• Chukiat Naim-Tong is one of the last remaining artisans making the traditional rings of Chanthaburi province.
  • Eight rings become one ring bearing the customer's name in this "mechanical" ring designed by artisan Chukiat Naim-Tong.

Ring artisan creates unique designs with help of Facebook

Corporate July 15, 2017 01:00

By SOMLUCK SRIMALEE
THE NATION

CHUKIAT Naim-Tong, now 41, is the second generation in his family to make the traditional “mechanical” gold and silver rings of Chanthaburi province. It earns him an average income of Bt30,000 a month – enough for him to keep hand-making this unique local product.



A mechanical ring is actually four rings that come together in a special design such as a crab, shrimp, fish, dragon, lotus or even a rose. Chukiat will also create a unique design requested by a customer. 

The mechanical ring is a long-time tradition in Chanthaburi province, and this is the only province where they are created.

In an interview with The Nation, Chukiat shared his ring story, starting at age 11, when his uncle-in-law began mentoring him. His uncle, Sayan Pumipak, was an expert mechanical ring artisan, and his well-known crab design is sold under the brand Wan Kol (which means ‘mechanical ring’). 

“I learned how to do it, and also helped uncle Sayan to make rings, ’til uncle Sayan passed away in the year 2007,” Chukiat recalled. “I have continued uncle Sayan’s business and set up my home as Baan Wan Kol (which means ‘Mechanical Ring House’). And I opened my house to teach student who are interested to learn how to make them,” Chukiat said.

He added that after uncle Sayan passed away, he thought about his career. But he was sad about how few people still know how to craft the unique ring of Chanthaburi. He believed that this career could generate income enough for his life.

“Uncle Sayan made mechanical rings from when he was still young and did it until he passed away. As a result, I believed that I can do mechanical rings as my career for a long time,” he said. “Although it does not generate high income because I’m limited to no more than three rings a month, and most of them I do by myself only. But it’s still enough to generate sustainable income for me.”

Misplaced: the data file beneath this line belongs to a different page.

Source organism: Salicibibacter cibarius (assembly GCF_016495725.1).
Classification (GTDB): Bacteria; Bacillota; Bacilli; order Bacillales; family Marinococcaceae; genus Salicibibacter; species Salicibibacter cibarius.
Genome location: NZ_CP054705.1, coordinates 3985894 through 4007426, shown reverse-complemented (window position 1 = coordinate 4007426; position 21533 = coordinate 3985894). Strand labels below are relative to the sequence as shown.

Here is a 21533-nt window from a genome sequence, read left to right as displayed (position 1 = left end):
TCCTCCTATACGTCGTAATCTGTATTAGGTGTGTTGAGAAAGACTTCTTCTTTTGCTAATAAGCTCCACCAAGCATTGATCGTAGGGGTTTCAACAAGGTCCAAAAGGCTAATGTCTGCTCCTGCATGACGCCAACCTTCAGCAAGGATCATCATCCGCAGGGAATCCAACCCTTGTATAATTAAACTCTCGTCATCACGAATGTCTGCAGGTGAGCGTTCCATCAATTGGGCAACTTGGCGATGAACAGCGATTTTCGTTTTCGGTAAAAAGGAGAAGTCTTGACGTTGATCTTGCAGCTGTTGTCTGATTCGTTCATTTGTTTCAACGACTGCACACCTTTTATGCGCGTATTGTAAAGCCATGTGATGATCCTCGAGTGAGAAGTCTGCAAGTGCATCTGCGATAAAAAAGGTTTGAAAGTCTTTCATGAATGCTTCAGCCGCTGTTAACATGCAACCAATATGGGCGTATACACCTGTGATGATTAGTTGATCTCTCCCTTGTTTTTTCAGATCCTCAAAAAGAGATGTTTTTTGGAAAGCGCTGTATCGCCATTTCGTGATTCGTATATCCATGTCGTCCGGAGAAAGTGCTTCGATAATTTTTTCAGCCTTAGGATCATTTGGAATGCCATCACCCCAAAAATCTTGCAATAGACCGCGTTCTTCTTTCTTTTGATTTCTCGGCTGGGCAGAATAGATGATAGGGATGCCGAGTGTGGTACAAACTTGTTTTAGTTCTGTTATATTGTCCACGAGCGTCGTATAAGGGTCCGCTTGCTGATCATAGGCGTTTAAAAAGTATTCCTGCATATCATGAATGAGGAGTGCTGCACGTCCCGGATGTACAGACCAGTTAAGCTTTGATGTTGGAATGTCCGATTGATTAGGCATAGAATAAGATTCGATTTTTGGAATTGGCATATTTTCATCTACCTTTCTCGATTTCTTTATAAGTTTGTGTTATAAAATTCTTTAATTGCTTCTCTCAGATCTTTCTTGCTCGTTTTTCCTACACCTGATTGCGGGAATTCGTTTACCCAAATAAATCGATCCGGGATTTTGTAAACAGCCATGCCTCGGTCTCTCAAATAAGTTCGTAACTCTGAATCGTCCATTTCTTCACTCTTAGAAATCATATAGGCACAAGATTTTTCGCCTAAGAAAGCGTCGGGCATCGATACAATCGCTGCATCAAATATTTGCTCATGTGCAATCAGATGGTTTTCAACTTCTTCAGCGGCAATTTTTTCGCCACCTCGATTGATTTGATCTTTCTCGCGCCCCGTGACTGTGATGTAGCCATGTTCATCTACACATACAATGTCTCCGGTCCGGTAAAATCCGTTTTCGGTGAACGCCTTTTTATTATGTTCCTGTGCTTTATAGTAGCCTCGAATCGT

From the year 2007 until now, Chukiat has responded to customer requests for ring designs. Most customers know about the mechanical ring from the Facebook “page” that he created in 2009. 

“From the year 2007 till 2009, most of our customers came from word of mouth, as some of them were existing customers of uncle Sayan. After I opened my Facebook page, Baan Wan Kol Muang Chan, up to 50 per cent of my customers have come from Facebook,” he said.

Though he still makes mechanical rings in the original crab designs, Chukiat also designs and develops others designs, such as fish, shrimp, dragon, lotus, rose, and even the name of customers that request special orders. “I can say only one ring for each customer, because all the rings that I have made following customer’s orders are unique designs to match with the customers demand and their characters.”

Creating these unique designs to match customer demand is a challenge for his business, and has continued to generate stable income for Chukiat. 

“My business is very small because it is limited by all orders being made by myself only. However, I’m willing to train people who are interested, because this is a unique career that needs more people to learn and to do. If no people learn to do, it may be lost from the province.

“As a result, I’ve opened my house to train student or people who are interested in how to do it, but they have to know that they’ll have to take a long time to study. For example, I’ve been learning how to do it since age 11, and even now I still learn and develop skills to design the products all the time,” said Chukiat.

The key to success for creating mechanical rings is that each one is unique, something the customers can love, he concluded.